The Gray Cross
by Letitia Elizabeth Landon
A gray cross stands beneath yon old beech tree;
It marks a soldier's and a maiden's grave:
Around it is a grove of orange trees,
With silver blossoms and with golden fruit.
It was a Spaniard, whom he saved from death,
Raised that cross o'er the gallant Englishman.
He left home a young soldier, full of hope
And enterprise! -- he fell in his first field!
There came a lovely pilgrim to his tomb,
The blue-eyed girl, his own betrothed bride, --
Pale, delicate, -- one looking as the gale
That bowed the rose could sweep her from the earth.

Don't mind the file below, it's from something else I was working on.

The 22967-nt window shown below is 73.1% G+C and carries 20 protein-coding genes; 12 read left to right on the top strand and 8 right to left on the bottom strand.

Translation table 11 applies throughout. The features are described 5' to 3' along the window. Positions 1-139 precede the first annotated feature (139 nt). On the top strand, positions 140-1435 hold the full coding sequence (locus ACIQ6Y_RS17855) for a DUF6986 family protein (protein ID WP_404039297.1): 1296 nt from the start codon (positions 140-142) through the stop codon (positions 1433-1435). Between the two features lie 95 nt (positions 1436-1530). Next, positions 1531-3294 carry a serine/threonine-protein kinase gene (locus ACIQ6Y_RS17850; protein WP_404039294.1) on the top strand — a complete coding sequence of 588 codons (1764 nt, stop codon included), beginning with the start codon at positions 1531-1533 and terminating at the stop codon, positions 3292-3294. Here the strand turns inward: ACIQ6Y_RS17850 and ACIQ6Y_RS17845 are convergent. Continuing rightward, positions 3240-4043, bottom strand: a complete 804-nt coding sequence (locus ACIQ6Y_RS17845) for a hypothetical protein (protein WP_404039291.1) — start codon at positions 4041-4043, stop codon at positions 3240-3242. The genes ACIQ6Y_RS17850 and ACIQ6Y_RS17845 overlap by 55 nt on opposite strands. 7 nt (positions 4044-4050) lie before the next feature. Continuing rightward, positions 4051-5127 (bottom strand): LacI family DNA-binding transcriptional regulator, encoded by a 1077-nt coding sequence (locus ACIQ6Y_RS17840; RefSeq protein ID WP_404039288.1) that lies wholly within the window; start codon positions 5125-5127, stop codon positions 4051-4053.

Yet she had left her home, where every look
Had been watched, O, so tenderly! -- and miles,
Long weary miles had wandered. When she came
To the dim shadow of the aged beech,
She was worn to a shadow; colorless
The cheek once dyed by her own mountain rose.
She reached the grave and died upon the sod!
They laid her by her lover: -- and her tale
Is often on the songs that the guitar
Echoes in the lime valleys of Castile!
Source:The Poetical Works Of Miss Landon
Phillips, Sampson, And Co.
110 Washington Street